Eklutna Access Tunnel Rehabilitation
Chugach Electric Association operates and maintains the 47 MW Eklutna Hydroelectric Project near Palmer, Alaska. The Eklutna Adit Tunnel is a 300-foot-long (91 m), 10.5-foot-diameter (3.2 m) structure that provides maintenance and inspection access to the main 4.5-mile-long (6.2 km) power tunnel that conveys water to the power plant. Portions of the original adit tunnel lining, consisting of steel ribs and timber lagging, had degraded significantly during the tunnel’s 60-year lifespan. Locally, portions of the tunnel had collapsed. The tunnel was inaccessible due to safety concerns.

Lining Deterioration and Ground Instability that Prevented Safe Access to Power Tunnel

Delve Underground designed an adit tunnel rehabilitation to re-establish safe tunnel access. The work included a condition assessment to develop design criteria for a new tunnel lining and the entrance structure at the tunnel portal. The lining alternative selected incorporated the existing steel ribs to minimize workers’ exposure to unstable ground and accelerate the construction schedule. This allowed the project to be constructed within the short, snow-free weather window and minimize impacts to the environment and ongoing operations of the power generation facility.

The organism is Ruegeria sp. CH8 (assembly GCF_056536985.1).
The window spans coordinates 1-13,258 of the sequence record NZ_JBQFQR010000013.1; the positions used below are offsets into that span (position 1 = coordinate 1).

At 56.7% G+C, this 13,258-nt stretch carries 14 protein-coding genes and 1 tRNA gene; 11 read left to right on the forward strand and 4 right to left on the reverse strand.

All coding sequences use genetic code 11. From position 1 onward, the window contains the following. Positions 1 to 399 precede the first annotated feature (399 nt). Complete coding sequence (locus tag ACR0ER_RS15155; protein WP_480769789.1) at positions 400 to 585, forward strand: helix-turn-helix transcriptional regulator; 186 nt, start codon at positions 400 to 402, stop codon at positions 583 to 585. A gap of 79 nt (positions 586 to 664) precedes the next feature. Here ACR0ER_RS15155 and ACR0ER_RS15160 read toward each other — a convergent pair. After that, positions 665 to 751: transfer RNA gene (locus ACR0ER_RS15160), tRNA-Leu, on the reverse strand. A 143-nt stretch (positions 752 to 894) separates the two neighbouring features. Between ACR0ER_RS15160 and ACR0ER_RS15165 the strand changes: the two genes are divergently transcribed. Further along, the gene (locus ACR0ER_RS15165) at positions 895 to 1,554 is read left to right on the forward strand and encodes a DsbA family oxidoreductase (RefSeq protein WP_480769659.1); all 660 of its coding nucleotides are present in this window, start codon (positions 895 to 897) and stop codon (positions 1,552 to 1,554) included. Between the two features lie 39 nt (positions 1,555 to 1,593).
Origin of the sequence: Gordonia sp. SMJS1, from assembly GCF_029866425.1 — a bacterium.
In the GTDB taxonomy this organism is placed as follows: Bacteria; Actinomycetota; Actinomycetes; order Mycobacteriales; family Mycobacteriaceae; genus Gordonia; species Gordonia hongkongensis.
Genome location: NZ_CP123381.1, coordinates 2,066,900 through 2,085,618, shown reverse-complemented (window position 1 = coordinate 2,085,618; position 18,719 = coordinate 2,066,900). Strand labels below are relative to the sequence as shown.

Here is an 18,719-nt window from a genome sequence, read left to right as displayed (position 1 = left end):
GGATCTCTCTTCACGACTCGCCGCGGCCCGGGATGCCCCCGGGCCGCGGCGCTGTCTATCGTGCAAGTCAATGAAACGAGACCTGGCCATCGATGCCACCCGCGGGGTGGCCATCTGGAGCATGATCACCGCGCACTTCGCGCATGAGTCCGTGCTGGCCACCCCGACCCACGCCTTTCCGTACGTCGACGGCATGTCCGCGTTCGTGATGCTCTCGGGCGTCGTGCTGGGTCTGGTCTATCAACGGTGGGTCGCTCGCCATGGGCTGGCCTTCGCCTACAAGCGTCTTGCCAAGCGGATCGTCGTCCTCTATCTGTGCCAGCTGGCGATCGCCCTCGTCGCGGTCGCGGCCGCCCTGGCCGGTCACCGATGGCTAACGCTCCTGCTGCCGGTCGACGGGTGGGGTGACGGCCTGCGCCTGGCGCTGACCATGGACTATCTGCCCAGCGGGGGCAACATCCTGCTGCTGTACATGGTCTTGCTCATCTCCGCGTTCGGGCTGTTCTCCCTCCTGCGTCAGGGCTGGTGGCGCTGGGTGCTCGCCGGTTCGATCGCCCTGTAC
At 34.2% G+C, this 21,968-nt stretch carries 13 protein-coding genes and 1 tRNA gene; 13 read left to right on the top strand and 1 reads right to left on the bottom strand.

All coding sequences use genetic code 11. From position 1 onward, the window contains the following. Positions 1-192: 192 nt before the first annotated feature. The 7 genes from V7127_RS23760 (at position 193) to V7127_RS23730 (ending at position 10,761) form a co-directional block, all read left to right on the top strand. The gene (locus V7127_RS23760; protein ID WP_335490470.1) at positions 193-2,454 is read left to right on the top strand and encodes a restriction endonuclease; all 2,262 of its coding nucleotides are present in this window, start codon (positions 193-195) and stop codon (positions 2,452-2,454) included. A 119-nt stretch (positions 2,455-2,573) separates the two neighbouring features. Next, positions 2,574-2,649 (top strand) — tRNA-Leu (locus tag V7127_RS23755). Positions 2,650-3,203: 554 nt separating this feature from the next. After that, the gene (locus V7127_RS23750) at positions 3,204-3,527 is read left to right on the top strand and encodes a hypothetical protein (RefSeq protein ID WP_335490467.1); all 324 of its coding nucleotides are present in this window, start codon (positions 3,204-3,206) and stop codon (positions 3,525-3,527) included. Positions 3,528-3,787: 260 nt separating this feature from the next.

The finished Eklutna Access Tunnel

Helms Pumped Storage Leakage Assessment and Tunnel Repair Design
Pacific Gas and Electric (PG&E) owns and operates the Helms Pumped Storage Project (PSP) facility in California. It is located about 1,100 feet (335 m) below grade with a series of 27-foot-diameter (8.2 m) concrete-lined tunnels, an inclined pressure shaft, and below-grade steel-lined penstocks. Since the facility’s commissioning in the mid-1980s, leakage has resulted in the rock mass and a major shear zone becoming pressurized, creating hydraulic gradients that drive seepage along preferential flow paths toward the facility’s dry excavations (i.e., access tunnels and caverns). In addition, defects in concrete-lined sections of the power tunnel that can contribute to leakage have developed during the facility’s 40-year operation.

Delve Underground is assisting PG&E with the development of measures to address the leakage issues to increase long-term reliability of the facility and strategically sequence the implementation of measures over a series of future planned outages.

System of Drains and Weirs used to Manage and Monitor Leakage in Helms